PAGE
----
Panelists decry gun violence, lament militarism and urge viewers to engage by visiting the nation’s hotspots, including the southern border
by Mike Ferguson | Presbyterian News Service
LOUISVILLE — Against the backdrop of Russia preparing for the possible invasion of neighboring Ukraine, three panelists offered their perspectives on gun violence and militarism during the second Connecting the Dots webinar Tuesday.
Coincidentally, Tuesday was also the 290th birthday of George Washington, who as panelist John Lindsay-Poland pointed out was required as a landowning white man to carry a gun (even when he wasn’t fighting the British during the Revolutionary War) as part of the citizen slave patrols at the time. “That’s how our nation’s first president birthed modern policing and the Second Amendment,” said Lindsay-Poland, a writer, activist, researcher and analyst focused on human rights and demilitarization who coordinates the Stop U.S. Arms to Mexico project, which seeks to make transparent and ultimately reduce U.S. legal gun sales to Mexico.
Joining Lindsay-Poland on the panel were Shailly Gupta Barnes, policy director for the Kairos Center and the Poor People’s Campaign: A National Call for Moral Revival, and Jocabed Gallegos, since 2014 the Mexico coordinator for Frontera de Cristo. The Rev. Emily Brewer, executive director of Presbyterian Peace Fellowship, helped plan the webinar and hosted it. The Presbyterian Peacemaking Program joined the Presbyterian Mission Agency’s Militarism Working Group to help put on the webinar.
In a prayer to open the 90-minute webinar, the Rev. Dr. J. Herbert Nelson, II, Stated Clerk of the General Assembly of the Presbyterian Church (U.S.A.), asked God to “help us transform the work that we do, that we might choose life over death. Open us to the presence of your Spirit and walk with us this day, that we might see the possibilities of your coming kingdom.”
Barnes noted that gun violence kills 33,000 people every year in the United States. Across the country, police departments are receiving military-grade equipment, and to date, about 450,000 items produced for war are “now in our local police departments to deploy against people,” Barnes said.
“The function of guns for people who acquire them is to control people’s behavior,” Lindsay-Poland said.
Gallegos, whose ministry is in Agua Prieta, Sonora, Mexico, across the border from Douglas, Arizona, said through an interpreter that border towns “are stigmatized as places where violence is found. People are affected” by political decisions and policies, “whether we like them or not.”
“We find it a space of confrontation. The borders are militarized,” Gallegos said. “You can see the tension between the two countries.”
Organized crime, Gallegos said, “has taken a priority place.” While the border between Agua Prieta and Douglas is seen as a largely secure place, “it’s an enforced peace, and it’s enforced by organized crime,” Gallegos said.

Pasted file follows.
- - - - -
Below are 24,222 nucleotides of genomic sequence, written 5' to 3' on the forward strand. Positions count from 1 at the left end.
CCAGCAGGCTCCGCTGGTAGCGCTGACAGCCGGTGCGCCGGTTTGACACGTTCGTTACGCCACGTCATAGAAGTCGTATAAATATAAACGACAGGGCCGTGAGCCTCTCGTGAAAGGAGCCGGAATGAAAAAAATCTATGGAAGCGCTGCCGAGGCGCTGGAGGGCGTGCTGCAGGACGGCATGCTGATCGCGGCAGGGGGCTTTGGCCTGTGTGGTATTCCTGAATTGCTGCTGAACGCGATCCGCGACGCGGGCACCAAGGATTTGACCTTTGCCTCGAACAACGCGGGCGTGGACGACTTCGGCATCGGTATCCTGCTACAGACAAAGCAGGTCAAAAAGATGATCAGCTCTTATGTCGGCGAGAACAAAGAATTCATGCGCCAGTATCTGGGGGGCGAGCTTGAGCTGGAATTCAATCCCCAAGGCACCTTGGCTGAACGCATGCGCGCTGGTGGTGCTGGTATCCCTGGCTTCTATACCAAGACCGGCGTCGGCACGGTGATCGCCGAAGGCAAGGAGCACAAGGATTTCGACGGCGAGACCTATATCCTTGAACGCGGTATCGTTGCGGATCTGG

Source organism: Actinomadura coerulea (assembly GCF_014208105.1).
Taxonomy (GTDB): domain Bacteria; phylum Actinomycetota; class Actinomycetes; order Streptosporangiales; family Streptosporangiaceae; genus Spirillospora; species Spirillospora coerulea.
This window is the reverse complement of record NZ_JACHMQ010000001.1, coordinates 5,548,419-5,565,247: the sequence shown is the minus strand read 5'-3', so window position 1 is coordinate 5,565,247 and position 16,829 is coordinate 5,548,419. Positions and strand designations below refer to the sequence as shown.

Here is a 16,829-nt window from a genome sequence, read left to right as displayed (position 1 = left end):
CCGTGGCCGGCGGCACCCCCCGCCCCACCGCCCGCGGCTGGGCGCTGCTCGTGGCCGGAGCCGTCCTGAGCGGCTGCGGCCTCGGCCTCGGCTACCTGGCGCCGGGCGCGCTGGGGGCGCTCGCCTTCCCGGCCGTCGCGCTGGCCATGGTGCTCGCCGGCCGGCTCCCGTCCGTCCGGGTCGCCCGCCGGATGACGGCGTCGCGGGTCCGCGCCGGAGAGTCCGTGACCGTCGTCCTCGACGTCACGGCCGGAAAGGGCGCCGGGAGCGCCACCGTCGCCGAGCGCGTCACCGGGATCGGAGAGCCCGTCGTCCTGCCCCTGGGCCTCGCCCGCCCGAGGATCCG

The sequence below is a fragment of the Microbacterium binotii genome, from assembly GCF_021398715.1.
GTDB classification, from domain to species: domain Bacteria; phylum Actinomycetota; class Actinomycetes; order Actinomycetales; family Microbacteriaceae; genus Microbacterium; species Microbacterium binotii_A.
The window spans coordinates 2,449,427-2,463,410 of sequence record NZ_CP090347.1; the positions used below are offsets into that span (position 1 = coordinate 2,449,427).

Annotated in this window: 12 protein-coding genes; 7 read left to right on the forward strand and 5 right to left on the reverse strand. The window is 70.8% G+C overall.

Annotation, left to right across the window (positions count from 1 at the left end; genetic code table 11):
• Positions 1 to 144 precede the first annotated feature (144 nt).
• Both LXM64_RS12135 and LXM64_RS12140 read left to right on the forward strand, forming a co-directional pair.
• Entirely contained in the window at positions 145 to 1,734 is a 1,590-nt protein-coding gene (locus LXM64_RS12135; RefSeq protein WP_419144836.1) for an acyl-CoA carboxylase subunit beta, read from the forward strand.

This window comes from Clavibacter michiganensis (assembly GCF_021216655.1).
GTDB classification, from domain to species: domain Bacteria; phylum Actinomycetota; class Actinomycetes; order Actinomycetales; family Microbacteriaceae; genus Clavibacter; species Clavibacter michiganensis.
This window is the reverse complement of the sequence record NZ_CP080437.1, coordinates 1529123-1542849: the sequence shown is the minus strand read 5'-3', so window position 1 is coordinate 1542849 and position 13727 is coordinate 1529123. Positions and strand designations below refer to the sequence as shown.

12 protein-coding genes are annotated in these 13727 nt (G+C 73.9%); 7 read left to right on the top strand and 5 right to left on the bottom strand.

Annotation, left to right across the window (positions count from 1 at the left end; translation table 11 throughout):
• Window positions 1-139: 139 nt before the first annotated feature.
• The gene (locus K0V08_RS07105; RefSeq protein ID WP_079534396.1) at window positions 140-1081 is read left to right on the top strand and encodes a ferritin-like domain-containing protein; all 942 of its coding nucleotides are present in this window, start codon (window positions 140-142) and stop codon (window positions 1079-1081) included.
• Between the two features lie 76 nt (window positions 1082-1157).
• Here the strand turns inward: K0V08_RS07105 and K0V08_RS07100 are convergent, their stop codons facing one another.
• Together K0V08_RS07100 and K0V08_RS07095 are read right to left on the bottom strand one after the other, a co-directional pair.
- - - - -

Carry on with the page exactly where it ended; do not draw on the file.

“Is this the peace we want to have?” Gallegos asked. In recent years, the families most vulnerable to gun violence and militarism, according to Gallegos, have been migrant families.
Presbyterians have supported the Migrant Resource Center in Agua Prieta “because we offer a welcome to people made very vulnerable,” Gallegos said. “We are backed by God and we can create connections with other organizations who are struggling to support and protect against violations of human rights.”
“We as faith communities need to provide a response — not one that generates violence, but a response of love so people will sit at the same table and speak of peace and transformation,” Gallegos said, because sitting down with people with a different viewpoint is “one of the challenges we have.”
“We don’t know each other’s lives, and that’s how violence grows,” Gallegos said. “It’s important to know what’s going on on the other side.”
“Go and see what’s happening on the border,” Gallegos urged webinar viewers. “There are ministries going on all along the border. Come and get to know them so you can understand this and speak to it.”
And as people take part in activism and share it on social media, Brewer asked them to include the hashtag #connectingthedotspcusa. “This is deeply spiritual work,” Brewer said, “that we can’t do alone.”
“I appreciated Joca’s statement about being backed by God,” Barnes said. Jesus “devoted his life to fighting empire and the systems of injustice.”
“Our faiths tell us there’s another way” than such forces as Christian nationalism, which PPC co-founder, the Rev. Dr. Liz Theoharis, a Presbyterian pastor, outlined in a recent article, Barnes said, “and we need to live into that.”
“When you go and meet people” who are being harmed by forces in the system, Lindsay-Poland said, “you can love them — and then you want to act. They become the center, and the center is the people who are being harmed at the moment.”
“These are conversations we can have across polarized lines,” Lindsay-Poland said. “That’s why I feel so grateful to be in a movement of people resisting gun violence and militarism in this world. There’s nothing I would trade for that because it’s about love.”
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Categories: Peace & Justice
Tags: border ministry, compassion peace & justice, frontera de cristo, jocabed gallegos, john lindsay-poland, militarism working group, poor peoples campaign, presbyterian peace fellowship, rev. emily brewer, Shailly Gupta Barnes
Tags: agua prieta, backed by god, crime gallegos, gallegos, gun, gun violence, gun violence and militarism, gupta barnes, human rights, jocabed gallegos, john lindsay-poland, lindsay-poland, organized crime, organized crime gallegos, people, police departments, shailly gupta, shailly gupta barnes, violence, violence and militarism
Ministries: Presbyterian Peacemaking Program, Compassion, Peace and Justice